Wednesday, Aug. 2, Launchpad (21-and-over): Straddling the line between an indie band with screwed-up time signatures and long periods of straight instrumentation and a rock band with a Yo-
The band will soon be featured on a “You Hear It First” segment on MTV, which has launched bands like Fall Out Boy into instant fame and fortune. The road ahead of Dirty on Purpose is probably more treacherous than that of the aforementioned pop punkers because there’s a greater stigma attached to indie bands that “make it” than there is for pop punk outfits that do the same.
There are certainly examples of indie-to-major-label success stories (Built to Spill being a shining one) and judging from Dirty on Purpose’s latest release, Hallelujah Sirens, released on independent label North Street Records, the band has no intention of going soft anytime soon.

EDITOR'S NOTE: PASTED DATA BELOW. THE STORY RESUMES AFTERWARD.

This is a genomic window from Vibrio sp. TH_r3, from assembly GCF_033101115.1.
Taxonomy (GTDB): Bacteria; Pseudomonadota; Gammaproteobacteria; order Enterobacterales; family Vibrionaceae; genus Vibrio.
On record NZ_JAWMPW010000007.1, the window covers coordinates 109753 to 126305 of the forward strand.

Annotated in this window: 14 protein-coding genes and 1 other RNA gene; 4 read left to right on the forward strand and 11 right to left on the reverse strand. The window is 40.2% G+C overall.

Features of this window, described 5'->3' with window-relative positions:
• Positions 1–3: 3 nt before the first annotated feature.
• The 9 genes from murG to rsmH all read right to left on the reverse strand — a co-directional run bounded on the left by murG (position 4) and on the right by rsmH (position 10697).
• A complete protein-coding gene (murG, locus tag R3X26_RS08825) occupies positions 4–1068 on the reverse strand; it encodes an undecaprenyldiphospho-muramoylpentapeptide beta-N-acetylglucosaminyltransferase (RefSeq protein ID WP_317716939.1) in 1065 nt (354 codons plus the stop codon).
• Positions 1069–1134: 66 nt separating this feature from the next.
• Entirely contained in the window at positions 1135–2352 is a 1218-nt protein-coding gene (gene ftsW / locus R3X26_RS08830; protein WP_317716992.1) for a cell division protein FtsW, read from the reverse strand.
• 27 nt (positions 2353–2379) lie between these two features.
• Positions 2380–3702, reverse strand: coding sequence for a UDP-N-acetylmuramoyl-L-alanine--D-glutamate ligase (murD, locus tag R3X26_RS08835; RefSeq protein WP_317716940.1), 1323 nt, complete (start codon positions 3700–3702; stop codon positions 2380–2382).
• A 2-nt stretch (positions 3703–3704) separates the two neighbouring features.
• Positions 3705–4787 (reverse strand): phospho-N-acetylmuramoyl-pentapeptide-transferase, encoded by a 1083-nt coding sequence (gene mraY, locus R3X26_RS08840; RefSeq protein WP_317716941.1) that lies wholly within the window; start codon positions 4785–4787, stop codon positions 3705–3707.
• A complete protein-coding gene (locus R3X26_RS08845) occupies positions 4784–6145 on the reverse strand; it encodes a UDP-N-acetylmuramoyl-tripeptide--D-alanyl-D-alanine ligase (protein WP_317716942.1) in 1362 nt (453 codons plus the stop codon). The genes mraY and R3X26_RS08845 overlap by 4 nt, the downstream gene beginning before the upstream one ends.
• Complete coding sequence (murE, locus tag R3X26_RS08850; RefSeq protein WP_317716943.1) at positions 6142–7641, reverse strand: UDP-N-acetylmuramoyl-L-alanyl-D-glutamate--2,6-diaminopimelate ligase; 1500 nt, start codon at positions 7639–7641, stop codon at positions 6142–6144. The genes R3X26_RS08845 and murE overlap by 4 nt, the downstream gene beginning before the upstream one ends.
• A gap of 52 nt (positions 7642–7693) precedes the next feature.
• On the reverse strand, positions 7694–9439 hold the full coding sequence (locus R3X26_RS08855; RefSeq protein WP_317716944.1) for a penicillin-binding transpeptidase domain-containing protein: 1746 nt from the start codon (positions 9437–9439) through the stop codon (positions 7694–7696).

The vocals may be feathery and the melodies easily grasped, but there is something that still kicks in the teeth of the listener ready to swallow the band whole. Hallelujah’s “No Radio” features a Neutral Milk Hotel style horn arrangement that adds punch without much melodic assistance, giving an almost chaotic feel to the track. These and other abundant examples on the new album mean that if and when the band makes it to stardom, it will be on their own terms.